Dermal and respiratory exposure to cobalt salts in a packaging area of a base metal refinery
Van der Westhuizen, Lélani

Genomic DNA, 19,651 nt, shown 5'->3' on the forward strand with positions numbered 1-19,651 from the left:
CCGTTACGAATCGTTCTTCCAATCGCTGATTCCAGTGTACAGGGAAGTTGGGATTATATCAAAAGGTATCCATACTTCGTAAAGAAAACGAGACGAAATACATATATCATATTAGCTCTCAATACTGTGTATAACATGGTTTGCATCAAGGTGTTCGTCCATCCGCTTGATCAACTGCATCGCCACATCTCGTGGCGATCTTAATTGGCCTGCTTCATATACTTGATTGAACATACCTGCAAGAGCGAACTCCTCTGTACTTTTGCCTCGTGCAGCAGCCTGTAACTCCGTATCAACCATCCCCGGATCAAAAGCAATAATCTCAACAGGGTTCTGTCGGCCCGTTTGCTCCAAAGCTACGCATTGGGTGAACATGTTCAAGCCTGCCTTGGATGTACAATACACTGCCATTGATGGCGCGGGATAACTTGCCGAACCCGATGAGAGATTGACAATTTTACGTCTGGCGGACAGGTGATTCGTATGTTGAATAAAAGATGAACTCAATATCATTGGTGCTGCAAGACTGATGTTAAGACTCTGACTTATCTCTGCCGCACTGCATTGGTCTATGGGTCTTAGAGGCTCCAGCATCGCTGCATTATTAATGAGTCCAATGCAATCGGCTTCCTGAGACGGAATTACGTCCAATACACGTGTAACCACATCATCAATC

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Cobalt is a commonly known sensitiser in industrial settings and has been classified by the IARC as a possible group (2B) human carcinogen. Workers at a South African base metal refinery are potentially exposed to cobalt in the cobalt packaging area. The respiratory and dermal exposure to cobalt is a possible health risk. Quantifying the exposures levels assists in determining the degree of the risk as well as the management thereof. The objectives of this study were to assess dermal and respiratory exposure of workers at a cobalt packaging area and to assess their skin condition by measuring transepidermal water loss (TEWL) and skin hydration indices. The skin hydration index was measured on the back of the hand, forehead, wrist and palm at the start, during and end of the shift. The TEWL index was measured at the start and end of the shift on the same areas as the hydration index. Ghostwipes was chosen as preferred wipe sampling media to collect dermal and surface samples. Wipe samples were also taken on suspected contaminated workplace surfaces. Respiratory samples were taken by using the Institute of Occupational Medicine (IOM) inhalable aerosol sampler at a flow rate of 2 l/min. Wipes and respiratory samples were analysed for cobalt according to NIOSH method 9102 using inductively coupled plasma–atomic emission spectrometry (ICP–AES). The hydration indices indicated that worker’s skin are slightly dry to normal at the beginning of the shift. Hydration on the wrist increased significantly during the shift. TEWL indices increased significantly on the back of the hand, wrist and forehead during the shift. TEWL indices of the palm showed a low barrier function before the shift and deteriorated further to a very low barrier function at the end of the shift. Significant dermal cobalt loading occurred on the back of the hand, forehead, wrist and palm during the shift. The palm was the most exposed and the forehead least. The barrier function of the skin is most likely to be affected by exposure to cobalt. The skin condition of workers put them at greater risk to develop adverse health effects of cobalt. Workplace surfaces were contaminated with cobalt. Airborne cobalt was visible at different working stations. Cobalt exposure is due to numerous sources in the packaging area, thus contributing to the dermal exposure. Respiratory exposure exceeded the 8 hour occupational exposure limit for most of the workers. The guidance limit for short term exposure was exceeded by half of the workers. It is important to minimise the exposure to cobalt in packaging area. Manifestation of the adverse health effects are usually not visible in the short term, the necessary precautions have to be taken to protect the workers.
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